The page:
• 15 seconds transition time = 8 minutes per round.
  • 4 Rounds = 32 minute workout.
  • (Add warm-up and/or cool-down of 10 minutes = 42 minutes total)

How to Configure Your GTS Machine Stations:

  • Station 1: Set up for Squat – no pulley
  • Station 2: Set up for Biceps
  • Station 3: Set up for Torso Rotation – use Adjustable Glideboard
  • Station 4: Set up for Hamstring Curl
  • Station 5: Set up for Row
  • Station 6: Set up for Chest
  • Station 7: Set up for Triceps
  • Station 8: Set up for Overhead Press – with Press Bar

Round 1

Station 1: Regular Squats

Station 2: Bilateral Bicep Curls – Palms Facing Up

Station 3: Torso Rotation – Kneeling – Left side

Station 4: Bilateral Hamstring Curl

Station 5: Low Row – Palms Facing Each Other

Station 6: Chest Press – Palms Facing Down

Station 7: Tricep Press Down (Lying Supine)

Station 8: Overhead Press

Round 2

Station 1: Squat Jumps

Station 2: Bilateral Bicep Curls – Palms Facing Each Other (Hammer Curls)

Station 3: Torso Rotation – Kneeling – Right side

Station 4: Bilateral Hamstring Curl with Sit-up or Crunch

Station 5: High Row – Palms Facing Down

Station 6: Front Raise – Palms Facing Up

Station 7: Overhead Triceps Press (Lying Supine)

Station 8: Plyometric Overhead Press

Round 3

Station 1: Unilateral Squat Jumps (One Leg, Alternating)

Station 2: Biceps Static Equilibrium

Station 3: Torso Rotation Oblique Small Twists – Kneeling – Right Side

Station 4: Unilateral Hamstring Curl – Right Leg

Station 5: Surfer (Kneeling Optional)

Station 6: Chest Fly

Station 7: Overhead Pull Down – (Lying Supine)

Station 8: Unilateral Press – Right arm

Round 4

Station 1: Plié Squat Jumps

Station 2: Unilateral Switching Bicep Curls

Station 3: Torso Rotation Oblique Small Twists – Kneeling – Left side

Station 4: Unilateral Hamstring Curl – Left leg

Station 5: Row (cable unhooked from glideboard)

Station 6: Unilateral Chest Press – Static Equilibrium

Station 7: Lying Supine – Iron Cross

Station 8: Unilateral Press – Left arm

Hot Tips:

For a newer group, you may need to add more time to each station and reduce number of rounds as there is more necessary explanation and setup/help. So instead of 45 seconds with a 15-second rest, you can increase to one minute of exercise and 30 seconds of rest/transition.

Stay tuned for more exciting ideas for your classes.

 

Apr
21

GETTING BACK IN THE PILOT’S SEAT WITH GRAVITY

Mission Valley ymca images- GRAVITY- SMALLNancy Vaughan used to be a regular at the gym until she began experiencing constant hip pain and had to stop working out. A private pilot for 30 years, she could no longer get in and out of a plane; she couldn’t event go to Padres or Chargers games because she couldn’t walk the stadium stairs without pain.

Then Nancy had total hip replacement surgery, but her road to recovery only started there…

“After hip replacement surgery, your body mechanics are off – you have a foreign object in your leg – suddenly your bad leg is your good leg but you’re not sure how to move. You’re terrified of doing something wrong, so you don’t do anything.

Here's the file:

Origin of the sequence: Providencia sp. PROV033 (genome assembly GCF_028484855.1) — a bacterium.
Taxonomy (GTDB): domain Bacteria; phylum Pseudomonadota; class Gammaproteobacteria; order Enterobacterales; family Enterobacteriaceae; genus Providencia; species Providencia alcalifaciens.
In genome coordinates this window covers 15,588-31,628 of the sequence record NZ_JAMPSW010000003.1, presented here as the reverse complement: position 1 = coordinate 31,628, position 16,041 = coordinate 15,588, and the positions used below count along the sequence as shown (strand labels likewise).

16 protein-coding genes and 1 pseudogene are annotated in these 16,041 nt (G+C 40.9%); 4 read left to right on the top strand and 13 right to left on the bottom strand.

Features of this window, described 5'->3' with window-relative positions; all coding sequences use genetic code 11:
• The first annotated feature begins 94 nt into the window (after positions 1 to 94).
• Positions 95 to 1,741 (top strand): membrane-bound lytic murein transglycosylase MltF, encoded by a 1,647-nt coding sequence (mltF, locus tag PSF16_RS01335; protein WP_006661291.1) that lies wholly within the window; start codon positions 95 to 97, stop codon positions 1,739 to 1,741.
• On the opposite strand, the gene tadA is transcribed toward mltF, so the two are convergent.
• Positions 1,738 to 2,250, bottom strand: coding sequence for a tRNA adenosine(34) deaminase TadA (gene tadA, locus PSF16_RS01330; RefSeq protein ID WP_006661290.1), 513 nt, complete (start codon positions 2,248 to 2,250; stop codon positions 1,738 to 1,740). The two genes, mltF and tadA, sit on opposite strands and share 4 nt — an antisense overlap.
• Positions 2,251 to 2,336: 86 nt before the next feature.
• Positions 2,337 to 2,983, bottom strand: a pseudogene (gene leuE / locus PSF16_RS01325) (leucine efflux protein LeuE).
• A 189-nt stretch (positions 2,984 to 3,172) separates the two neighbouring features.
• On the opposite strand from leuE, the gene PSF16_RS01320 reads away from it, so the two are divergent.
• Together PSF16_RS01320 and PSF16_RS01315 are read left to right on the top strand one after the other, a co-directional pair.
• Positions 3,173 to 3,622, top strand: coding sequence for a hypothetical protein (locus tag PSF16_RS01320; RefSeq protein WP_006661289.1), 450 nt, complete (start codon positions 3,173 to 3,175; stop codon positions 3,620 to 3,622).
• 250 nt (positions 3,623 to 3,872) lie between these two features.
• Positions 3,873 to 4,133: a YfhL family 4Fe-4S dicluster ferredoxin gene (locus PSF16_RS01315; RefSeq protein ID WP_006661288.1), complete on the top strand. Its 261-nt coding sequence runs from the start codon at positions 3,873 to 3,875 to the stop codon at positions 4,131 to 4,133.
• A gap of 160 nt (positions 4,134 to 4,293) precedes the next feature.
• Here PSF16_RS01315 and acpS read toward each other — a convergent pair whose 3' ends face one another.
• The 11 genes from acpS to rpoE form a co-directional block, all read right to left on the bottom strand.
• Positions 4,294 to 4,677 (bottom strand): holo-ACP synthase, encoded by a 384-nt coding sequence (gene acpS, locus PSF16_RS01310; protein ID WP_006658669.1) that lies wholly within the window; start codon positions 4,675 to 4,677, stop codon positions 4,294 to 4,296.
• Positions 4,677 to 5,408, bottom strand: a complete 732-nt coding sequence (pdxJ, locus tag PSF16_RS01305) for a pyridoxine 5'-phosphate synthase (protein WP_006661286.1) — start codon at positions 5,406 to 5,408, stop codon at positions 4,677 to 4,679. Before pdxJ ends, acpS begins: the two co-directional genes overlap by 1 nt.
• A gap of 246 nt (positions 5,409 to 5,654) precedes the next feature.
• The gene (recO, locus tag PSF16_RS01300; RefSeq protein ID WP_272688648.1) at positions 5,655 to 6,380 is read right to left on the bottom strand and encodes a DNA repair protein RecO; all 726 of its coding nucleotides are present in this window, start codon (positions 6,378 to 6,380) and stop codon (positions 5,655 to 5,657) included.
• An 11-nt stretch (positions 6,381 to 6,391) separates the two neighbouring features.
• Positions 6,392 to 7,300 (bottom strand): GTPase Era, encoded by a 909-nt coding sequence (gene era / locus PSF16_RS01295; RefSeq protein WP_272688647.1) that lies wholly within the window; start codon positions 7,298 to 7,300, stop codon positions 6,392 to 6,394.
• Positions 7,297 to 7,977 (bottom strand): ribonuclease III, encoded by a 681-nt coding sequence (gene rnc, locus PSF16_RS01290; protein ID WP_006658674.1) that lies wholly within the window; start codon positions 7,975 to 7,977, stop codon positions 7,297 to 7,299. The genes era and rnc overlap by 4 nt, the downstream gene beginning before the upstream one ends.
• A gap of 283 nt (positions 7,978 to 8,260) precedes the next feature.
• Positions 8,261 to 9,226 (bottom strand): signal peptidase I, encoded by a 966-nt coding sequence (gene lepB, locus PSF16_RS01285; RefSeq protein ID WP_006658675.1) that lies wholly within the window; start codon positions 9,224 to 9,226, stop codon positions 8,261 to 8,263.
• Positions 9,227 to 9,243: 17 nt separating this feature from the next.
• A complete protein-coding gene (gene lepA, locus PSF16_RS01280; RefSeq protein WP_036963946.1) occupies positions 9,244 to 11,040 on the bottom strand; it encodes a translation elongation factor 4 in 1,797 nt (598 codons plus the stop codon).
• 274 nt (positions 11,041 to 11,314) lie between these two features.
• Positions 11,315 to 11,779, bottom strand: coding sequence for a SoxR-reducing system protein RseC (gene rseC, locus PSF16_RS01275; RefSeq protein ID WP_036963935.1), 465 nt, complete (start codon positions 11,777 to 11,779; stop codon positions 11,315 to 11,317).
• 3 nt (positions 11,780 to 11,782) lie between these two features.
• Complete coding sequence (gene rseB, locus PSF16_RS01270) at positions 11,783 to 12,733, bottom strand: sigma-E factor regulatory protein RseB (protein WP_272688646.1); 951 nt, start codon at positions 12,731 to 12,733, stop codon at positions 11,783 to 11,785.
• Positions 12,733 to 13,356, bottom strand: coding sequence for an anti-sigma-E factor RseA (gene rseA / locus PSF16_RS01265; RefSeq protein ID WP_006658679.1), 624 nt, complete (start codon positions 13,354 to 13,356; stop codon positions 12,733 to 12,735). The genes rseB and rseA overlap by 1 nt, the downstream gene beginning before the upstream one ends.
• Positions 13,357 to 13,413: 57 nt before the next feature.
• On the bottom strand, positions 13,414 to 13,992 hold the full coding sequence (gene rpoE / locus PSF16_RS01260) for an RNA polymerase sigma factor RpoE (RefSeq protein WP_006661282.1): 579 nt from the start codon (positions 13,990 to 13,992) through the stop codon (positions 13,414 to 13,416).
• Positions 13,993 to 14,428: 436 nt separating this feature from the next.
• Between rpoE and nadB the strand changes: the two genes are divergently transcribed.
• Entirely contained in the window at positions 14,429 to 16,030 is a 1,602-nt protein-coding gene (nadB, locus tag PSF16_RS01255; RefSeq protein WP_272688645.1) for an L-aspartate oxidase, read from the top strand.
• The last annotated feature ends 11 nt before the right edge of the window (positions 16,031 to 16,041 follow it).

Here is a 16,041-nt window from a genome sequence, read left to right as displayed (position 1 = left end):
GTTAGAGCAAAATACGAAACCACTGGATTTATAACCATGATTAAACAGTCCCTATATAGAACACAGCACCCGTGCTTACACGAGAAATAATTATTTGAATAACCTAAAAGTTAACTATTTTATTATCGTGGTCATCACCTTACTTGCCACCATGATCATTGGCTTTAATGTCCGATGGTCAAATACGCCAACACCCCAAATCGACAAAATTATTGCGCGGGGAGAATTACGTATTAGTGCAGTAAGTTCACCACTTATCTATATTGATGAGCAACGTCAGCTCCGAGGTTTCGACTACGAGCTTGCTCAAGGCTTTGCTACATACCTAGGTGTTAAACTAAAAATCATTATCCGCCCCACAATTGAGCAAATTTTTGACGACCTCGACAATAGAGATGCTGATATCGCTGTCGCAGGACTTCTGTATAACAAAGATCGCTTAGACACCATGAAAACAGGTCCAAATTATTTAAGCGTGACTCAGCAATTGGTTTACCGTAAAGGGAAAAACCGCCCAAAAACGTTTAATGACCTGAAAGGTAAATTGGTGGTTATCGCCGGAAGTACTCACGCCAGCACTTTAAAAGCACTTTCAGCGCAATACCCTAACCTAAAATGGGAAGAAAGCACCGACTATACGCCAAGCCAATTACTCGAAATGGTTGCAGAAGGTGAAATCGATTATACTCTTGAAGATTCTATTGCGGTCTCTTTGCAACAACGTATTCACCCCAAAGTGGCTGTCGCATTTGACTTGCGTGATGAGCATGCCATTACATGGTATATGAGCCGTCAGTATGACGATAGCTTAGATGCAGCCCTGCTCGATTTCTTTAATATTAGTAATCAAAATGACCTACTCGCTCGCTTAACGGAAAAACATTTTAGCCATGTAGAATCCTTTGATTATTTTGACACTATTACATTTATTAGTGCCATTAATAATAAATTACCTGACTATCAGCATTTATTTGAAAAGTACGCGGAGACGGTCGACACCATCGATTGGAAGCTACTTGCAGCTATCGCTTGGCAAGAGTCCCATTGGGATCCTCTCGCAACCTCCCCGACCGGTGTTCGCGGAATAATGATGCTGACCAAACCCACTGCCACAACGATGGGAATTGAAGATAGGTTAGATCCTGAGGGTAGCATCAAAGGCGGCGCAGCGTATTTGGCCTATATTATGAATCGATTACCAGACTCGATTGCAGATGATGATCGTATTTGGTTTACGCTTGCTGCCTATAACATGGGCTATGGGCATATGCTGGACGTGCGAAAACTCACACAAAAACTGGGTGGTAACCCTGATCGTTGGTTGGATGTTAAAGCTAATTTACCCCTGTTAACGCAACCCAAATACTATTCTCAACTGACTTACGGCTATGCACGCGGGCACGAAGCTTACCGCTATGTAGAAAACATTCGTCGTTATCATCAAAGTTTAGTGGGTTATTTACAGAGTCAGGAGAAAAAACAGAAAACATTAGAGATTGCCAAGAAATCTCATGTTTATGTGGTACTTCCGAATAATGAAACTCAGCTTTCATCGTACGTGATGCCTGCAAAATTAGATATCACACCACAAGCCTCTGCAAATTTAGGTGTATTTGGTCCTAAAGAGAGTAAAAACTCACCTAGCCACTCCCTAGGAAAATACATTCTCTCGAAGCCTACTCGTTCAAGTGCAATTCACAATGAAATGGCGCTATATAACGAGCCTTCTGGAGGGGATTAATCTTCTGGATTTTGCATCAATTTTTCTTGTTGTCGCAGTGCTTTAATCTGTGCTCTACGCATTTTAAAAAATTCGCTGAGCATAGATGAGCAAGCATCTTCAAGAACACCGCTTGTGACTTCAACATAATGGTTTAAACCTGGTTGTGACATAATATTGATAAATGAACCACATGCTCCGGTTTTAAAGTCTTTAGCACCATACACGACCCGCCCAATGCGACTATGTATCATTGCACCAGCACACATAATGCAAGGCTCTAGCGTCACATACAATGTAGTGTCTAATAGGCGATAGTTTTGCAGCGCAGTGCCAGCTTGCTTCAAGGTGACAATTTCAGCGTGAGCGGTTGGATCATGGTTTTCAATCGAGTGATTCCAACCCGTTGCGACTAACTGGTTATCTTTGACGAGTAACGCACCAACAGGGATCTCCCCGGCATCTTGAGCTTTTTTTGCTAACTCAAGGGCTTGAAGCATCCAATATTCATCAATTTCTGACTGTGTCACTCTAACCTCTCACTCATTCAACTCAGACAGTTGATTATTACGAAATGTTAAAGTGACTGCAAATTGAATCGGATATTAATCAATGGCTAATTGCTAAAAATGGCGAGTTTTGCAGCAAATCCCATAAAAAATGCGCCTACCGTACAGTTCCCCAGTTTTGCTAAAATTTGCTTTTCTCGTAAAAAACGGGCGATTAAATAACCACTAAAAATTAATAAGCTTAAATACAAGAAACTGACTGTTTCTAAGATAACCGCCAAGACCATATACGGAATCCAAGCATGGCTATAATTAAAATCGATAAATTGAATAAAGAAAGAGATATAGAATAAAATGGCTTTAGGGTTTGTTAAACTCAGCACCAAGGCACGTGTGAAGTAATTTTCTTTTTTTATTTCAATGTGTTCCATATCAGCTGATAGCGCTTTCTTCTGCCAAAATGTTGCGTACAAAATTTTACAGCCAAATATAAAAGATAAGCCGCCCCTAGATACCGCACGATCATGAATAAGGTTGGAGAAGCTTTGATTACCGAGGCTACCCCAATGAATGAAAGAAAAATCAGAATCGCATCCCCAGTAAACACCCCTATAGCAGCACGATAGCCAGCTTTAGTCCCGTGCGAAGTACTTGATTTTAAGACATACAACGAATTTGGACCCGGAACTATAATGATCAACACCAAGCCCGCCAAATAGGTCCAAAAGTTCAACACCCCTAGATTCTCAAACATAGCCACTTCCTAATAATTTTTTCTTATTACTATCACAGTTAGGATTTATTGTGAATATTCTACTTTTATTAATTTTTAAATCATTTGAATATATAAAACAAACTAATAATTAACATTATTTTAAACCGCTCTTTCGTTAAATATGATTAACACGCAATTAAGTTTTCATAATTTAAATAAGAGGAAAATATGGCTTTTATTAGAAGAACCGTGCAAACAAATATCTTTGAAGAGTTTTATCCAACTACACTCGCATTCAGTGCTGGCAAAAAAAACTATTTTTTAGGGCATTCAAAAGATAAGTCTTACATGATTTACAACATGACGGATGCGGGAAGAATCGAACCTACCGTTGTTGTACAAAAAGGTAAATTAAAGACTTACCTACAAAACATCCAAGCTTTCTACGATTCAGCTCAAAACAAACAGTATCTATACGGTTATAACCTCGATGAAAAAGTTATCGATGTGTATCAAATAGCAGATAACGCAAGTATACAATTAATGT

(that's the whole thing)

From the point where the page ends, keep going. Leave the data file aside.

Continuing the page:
I experienced severe muscle pain in my lower back after walking only a few steps.  I’d stopped working out prior to my surgery and had become deconditioned and I realized that I needed to get back into shape – I needed to take control of my pain”

So Nancy joined the Mission Valley YMCA

“I started aqua exercise classes with an instructor that specialized in pre and post-operative patients. Once I felt I could complete a workout in the gym, I joined the ‘Team Challenge’ where I got a free pass to try GRAVITY using the Total Gym GTS  – I pretty much stopped everything else after that first class. Now I attend GRAVITY classes as often as I can. I go four to five days a week; sometimes I even go every day. The instructors are all great and I love the variety of classes offered – some emphasize stretching, some posture and balance, others focus on building core strength and overall muscle – but they’re all fun – and it works!

Working out on the Total Gym GTS has helped me regain strength in my legs, strengthen my core and has greatly improved my posture. I feel like I’m standing taller and straighter than before.

Even though my physician had sent me to physical therapy, it was GRAVITY and working out with Total Gym equipment that saved my life.

Now I have the freedom to get up and go do whatever I want. I knew after my surgery, that once I was able to climb back into my airplane, I could fly it and GRAVITY helped me feel more confident about trying it.  And of course it helped me to have the energy to be able to do the physical things that go along with recreational flying, like pulling the plane out of the hangar, loading it up, putting fuel into it, and then putting it away and unloading it at the end of the day.

Part of the recovery process from any total joint replacement is getting people back to good conditioning – I believe if there had been a Total Gym machine available to me during my post-op physical therapy, I would have been six months ahead of the game. I personally don’t feel there is any reason physical therapy clinics can’t run their own GRAVITY classes – it’s the missing link!  Total Gym should be a part of any physical rehab program.”

Total Gym and GRAVITY allowed me to get back to my active lifestyle pain free with confidence!

Mar
20

EVERYONE’S JUMPING LIKE JORDAN